by Dr. Kalbir Shukra
Current events are exposing the extent to which lives are affected by structural inequality. It’s clear how international elites benefit from the system while so many lives are shortened, brutalised or impoverished by it.
While we try to get by in our daily lives amid the crisis, we can all express solidarity with those resisting and fighting back. There are growing campaigns in resistance to state sponsored racism and militarised policing. As we think of what happened to George Floyd, Beronna Taylor and many others, let’s make our conversations and protests about recognising that inequalities are structural and systemic, meaning that we need to envision and create a different world, for real freedom.
As we look across the Atlantic at the war being waged by President Trump and the elite that he represents, we see their forces wage war on black communities in the USA and internationally. Rather than treating what is happening in the US as a unique aberration, our conversations can join the dots. For example, let’s remember Britain’s role in colonisation, slavery and empire – the foundations of today’s systematic racism. This means that solidarity with those in the US and elsewhere includes resistance to today’s racism in Britain.
Today, the British state continues to treat it’s black and ethnic minority communities as problems to be controlled and excluded whilst celebrating ‘tolerance’ and ‘diversity’. Deportations and deaths in police custody are an expression of structural racism. So too is the way that black people are disproportionately stopped, searched and incarcerated. On the same week that police in Minneapolis were filmed restraining and killing George Floyd, a group of police officers in Lewisham were filmed pinning a black person to the ground with disproportionate force. During the lockdown, a black man was filmed being tasered by UK police. These are among the incidents in the UK that have received attention on social media because they have been filmed. There will be many more that are not visible in this way but they are vital reminders of a history of brutal policing, racism and other forms of systematic oppression that is ongoing in the UK.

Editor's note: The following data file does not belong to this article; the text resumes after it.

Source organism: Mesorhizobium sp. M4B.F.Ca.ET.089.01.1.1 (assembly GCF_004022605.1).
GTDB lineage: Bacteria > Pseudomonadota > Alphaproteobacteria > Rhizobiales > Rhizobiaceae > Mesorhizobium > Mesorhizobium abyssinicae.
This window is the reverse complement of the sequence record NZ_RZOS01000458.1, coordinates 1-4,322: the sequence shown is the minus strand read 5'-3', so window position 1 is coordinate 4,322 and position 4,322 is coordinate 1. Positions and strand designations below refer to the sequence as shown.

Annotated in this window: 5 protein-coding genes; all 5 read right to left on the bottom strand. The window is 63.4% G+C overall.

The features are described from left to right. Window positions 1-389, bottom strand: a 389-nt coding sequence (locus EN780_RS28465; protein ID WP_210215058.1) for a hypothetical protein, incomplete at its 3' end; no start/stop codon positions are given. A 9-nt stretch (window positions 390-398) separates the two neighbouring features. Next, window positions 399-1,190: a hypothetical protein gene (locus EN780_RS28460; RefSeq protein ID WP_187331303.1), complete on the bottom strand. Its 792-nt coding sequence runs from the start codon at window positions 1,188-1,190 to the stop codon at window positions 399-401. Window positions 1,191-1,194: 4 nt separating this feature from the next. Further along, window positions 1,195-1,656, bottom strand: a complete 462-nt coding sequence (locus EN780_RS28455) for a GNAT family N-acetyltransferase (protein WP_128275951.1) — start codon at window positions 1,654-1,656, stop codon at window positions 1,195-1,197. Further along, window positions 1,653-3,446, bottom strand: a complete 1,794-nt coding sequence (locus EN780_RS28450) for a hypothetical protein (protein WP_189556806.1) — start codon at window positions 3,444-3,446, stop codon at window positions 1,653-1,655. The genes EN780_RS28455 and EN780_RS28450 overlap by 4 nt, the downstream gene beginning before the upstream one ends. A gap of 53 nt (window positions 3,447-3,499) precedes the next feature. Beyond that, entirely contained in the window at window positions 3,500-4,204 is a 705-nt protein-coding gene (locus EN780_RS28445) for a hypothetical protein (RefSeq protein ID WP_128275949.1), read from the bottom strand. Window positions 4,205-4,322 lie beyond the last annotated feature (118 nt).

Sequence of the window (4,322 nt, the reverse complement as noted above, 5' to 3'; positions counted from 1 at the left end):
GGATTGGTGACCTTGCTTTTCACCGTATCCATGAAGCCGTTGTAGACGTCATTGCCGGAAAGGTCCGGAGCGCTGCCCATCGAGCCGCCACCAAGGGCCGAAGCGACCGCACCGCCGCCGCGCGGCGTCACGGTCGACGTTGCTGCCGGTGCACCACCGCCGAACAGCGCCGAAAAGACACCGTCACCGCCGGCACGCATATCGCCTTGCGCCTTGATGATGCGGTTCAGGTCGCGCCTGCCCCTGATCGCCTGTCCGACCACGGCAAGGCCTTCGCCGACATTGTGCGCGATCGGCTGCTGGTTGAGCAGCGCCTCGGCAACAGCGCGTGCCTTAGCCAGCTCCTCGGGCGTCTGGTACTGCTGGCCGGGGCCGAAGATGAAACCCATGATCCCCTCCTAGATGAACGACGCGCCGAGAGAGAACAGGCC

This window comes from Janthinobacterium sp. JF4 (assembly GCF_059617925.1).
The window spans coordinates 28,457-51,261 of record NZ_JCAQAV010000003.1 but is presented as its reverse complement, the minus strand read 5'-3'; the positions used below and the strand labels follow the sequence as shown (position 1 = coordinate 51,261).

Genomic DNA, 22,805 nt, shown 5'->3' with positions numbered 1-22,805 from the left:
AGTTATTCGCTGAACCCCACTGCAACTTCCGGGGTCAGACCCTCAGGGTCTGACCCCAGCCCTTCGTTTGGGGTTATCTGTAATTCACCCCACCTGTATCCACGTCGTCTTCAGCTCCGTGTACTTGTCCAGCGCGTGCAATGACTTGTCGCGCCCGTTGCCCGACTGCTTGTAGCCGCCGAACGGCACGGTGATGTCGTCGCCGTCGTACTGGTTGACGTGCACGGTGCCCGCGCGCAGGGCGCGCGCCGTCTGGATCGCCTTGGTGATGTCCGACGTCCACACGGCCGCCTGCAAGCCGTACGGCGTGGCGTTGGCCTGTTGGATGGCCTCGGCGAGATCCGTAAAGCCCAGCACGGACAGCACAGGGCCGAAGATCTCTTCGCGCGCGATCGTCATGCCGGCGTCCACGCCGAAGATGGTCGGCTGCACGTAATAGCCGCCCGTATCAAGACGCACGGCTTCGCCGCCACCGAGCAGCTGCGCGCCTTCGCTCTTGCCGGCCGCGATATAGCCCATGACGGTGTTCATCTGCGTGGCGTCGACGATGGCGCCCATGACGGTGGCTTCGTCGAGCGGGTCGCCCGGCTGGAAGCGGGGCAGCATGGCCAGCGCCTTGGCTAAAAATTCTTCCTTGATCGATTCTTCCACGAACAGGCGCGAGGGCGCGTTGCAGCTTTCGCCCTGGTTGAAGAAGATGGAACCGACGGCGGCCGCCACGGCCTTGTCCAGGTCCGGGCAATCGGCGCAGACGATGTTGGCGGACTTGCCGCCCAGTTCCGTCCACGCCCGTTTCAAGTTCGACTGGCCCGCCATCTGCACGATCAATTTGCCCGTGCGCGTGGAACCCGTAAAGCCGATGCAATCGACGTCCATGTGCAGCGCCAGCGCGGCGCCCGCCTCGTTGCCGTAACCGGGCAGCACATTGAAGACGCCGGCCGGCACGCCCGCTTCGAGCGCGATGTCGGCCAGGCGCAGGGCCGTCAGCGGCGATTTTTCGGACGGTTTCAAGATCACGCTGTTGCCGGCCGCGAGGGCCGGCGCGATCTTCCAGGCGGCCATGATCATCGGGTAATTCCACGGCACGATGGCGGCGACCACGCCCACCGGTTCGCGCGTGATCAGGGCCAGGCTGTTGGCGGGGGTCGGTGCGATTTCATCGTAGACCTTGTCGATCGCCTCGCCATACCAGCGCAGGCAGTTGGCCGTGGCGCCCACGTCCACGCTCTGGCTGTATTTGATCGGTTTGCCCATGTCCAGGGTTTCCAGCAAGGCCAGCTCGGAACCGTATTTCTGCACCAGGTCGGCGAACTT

Importantly, the UK also has a long history of social movements that organised protest, resistance, campaigns and solidarity against racism and other oppressions. Let’s learn from these, stand in solidarity during times of fightback and think through the world we want to see and how we can play a part in creating it. Now is the time for all of us to take part in and grow the conversation.
Dr. Kalbir Shukra
Dept. of Social, Therapeutic and Community Studies
Goldsmiths University of London